Memoirs of a Student in Manila:
Chapter 1: My Birth - Early Years
By P. Jacinto (01)
I was born in Calamba on 19 June 1861, between eleven and midnight, a few days before full moon. It was a Wednesday and my coming out in this vale of tears would have cost my mother her life had she not vowed to the Virgin of Antipolo to take me to her sanctuary by way of pilgrimage. (02)
All I remember of my early days is I donít know how I found myself in a town with some scanty notions of the morning sun, of my parents, etc.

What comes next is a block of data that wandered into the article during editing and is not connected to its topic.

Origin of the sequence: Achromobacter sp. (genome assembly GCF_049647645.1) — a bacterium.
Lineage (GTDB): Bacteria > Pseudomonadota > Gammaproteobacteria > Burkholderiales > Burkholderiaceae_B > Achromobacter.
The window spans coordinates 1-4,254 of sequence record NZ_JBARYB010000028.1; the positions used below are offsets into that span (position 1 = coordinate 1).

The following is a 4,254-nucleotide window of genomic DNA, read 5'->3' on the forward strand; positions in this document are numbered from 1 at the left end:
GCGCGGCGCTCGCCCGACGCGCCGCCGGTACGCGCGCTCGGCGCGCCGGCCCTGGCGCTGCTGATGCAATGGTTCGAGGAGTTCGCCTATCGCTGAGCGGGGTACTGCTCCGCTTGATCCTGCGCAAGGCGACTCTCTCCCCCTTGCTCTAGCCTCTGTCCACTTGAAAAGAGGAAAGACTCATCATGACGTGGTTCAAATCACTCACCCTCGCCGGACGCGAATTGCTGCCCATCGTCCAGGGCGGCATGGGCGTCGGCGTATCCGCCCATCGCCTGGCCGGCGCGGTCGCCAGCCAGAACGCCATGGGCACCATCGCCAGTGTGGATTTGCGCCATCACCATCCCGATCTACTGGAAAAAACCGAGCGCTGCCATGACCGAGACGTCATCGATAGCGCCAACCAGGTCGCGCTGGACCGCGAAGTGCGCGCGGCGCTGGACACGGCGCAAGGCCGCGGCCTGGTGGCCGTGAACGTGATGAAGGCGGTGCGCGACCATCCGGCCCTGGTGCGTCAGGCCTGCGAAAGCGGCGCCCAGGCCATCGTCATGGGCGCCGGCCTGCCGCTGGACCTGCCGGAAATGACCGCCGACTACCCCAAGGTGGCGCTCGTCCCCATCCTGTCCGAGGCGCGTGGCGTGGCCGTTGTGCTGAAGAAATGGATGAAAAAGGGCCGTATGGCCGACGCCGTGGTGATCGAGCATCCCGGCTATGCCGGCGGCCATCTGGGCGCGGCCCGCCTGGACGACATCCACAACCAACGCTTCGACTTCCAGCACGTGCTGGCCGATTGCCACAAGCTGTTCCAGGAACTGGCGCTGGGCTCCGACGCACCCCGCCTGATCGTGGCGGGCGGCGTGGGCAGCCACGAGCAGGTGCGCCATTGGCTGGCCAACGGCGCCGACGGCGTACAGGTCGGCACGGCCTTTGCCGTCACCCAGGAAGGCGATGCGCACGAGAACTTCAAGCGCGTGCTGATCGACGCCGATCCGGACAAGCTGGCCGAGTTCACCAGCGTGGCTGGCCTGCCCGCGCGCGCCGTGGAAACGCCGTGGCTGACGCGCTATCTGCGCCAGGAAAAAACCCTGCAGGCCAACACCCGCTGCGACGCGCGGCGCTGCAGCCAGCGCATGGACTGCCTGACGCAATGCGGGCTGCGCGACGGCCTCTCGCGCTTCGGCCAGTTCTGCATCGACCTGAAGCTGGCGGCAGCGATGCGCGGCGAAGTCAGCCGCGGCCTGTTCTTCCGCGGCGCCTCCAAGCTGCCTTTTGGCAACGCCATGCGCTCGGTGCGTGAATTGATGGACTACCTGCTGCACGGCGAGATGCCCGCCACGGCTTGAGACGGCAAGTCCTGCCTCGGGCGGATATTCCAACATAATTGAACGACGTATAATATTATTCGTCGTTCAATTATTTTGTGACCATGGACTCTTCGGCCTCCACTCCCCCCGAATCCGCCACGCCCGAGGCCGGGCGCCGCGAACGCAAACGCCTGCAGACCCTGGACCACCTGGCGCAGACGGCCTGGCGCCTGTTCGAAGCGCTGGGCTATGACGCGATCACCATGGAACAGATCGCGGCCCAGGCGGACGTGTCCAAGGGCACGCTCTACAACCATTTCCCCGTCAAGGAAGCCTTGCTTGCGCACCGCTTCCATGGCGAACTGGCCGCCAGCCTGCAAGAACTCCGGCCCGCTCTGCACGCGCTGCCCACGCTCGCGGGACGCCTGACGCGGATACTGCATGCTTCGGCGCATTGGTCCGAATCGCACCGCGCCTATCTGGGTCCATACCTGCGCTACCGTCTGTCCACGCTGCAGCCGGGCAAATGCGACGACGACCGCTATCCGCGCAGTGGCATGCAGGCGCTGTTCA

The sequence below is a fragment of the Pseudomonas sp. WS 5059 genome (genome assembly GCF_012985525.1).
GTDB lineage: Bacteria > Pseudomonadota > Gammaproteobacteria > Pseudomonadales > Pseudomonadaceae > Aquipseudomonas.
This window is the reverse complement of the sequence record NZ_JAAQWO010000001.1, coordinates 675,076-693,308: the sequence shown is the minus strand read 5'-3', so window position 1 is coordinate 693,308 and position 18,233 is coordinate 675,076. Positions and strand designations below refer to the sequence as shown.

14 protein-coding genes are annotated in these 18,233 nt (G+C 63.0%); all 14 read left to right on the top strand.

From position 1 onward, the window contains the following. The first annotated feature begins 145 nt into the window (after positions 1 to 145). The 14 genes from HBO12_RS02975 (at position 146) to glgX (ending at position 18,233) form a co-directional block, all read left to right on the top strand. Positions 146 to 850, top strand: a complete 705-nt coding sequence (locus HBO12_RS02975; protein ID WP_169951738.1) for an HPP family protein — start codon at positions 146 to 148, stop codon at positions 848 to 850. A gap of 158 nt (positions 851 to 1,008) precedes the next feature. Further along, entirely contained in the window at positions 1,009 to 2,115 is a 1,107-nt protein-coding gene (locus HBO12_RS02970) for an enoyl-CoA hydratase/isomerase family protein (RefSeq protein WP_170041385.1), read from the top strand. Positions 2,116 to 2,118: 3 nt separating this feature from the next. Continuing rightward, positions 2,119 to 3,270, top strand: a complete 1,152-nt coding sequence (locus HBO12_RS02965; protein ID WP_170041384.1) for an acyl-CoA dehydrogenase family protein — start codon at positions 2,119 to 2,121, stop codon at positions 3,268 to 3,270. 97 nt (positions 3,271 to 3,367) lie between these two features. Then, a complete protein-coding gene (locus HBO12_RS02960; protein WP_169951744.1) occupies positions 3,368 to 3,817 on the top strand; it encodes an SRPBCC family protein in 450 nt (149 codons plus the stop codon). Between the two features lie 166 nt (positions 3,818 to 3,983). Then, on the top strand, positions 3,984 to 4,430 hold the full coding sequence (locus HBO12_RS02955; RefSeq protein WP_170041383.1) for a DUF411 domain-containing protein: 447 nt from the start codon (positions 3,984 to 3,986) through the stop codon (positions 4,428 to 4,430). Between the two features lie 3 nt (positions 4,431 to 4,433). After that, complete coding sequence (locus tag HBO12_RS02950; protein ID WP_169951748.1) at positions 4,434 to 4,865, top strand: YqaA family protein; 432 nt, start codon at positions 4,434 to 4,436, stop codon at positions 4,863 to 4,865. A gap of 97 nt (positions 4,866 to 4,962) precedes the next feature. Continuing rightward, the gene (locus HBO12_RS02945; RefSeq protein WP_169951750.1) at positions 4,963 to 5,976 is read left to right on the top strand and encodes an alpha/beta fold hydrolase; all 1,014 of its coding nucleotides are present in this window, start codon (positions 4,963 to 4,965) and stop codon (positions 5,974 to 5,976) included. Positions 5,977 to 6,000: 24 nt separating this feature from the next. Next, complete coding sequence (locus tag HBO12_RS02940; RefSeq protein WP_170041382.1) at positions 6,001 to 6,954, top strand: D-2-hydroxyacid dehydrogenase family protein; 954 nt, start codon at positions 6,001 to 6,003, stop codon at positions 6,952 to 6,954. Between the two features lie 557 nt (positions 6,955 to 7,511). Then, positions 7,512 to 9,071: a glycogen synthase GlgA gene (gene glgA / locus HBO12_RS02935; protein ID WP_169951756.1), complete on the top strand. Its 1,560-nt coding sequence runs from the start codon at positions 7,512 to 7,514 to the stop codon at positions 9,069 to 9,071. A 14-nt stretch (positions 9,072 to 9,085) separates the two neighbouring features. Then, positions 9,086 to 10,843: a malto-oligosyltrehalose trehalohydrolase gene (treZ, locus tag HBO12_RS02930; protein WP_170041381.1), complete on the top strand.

The education that I received since my earliest infancy was perhaps what has shaped my habits, like a jar that retains the odor of the body that it first held. I still remember the first melancholy nights that I spent on the terrace [azotea - Zaide] of our house as if they happened only yesterday -- nights full of the saddest poem that made impression of my mind, the stronger the more tempestuous my present situation is. I had a nurse [aya - Zaide] who loved me very much and who, in order to make me take supper (which I had on the terrace on moonlit nights), frightened me with the sudden apparition of some formidable asuang, [ghosts], of a frightful nuno, or parce-nobis, as she used to call an imaginary being similar to the Bu of the Europeans. They used to take me for a stroll to the gloomiest places and at night near the flowing river, in the shade of some tree, in the brightness of the chaste Diana. . . . . Thus was my heart nourished with somber and melancholic thoughts, which even when I was a child already wandered on the wings of fantasy in the lofty regions of the unknown.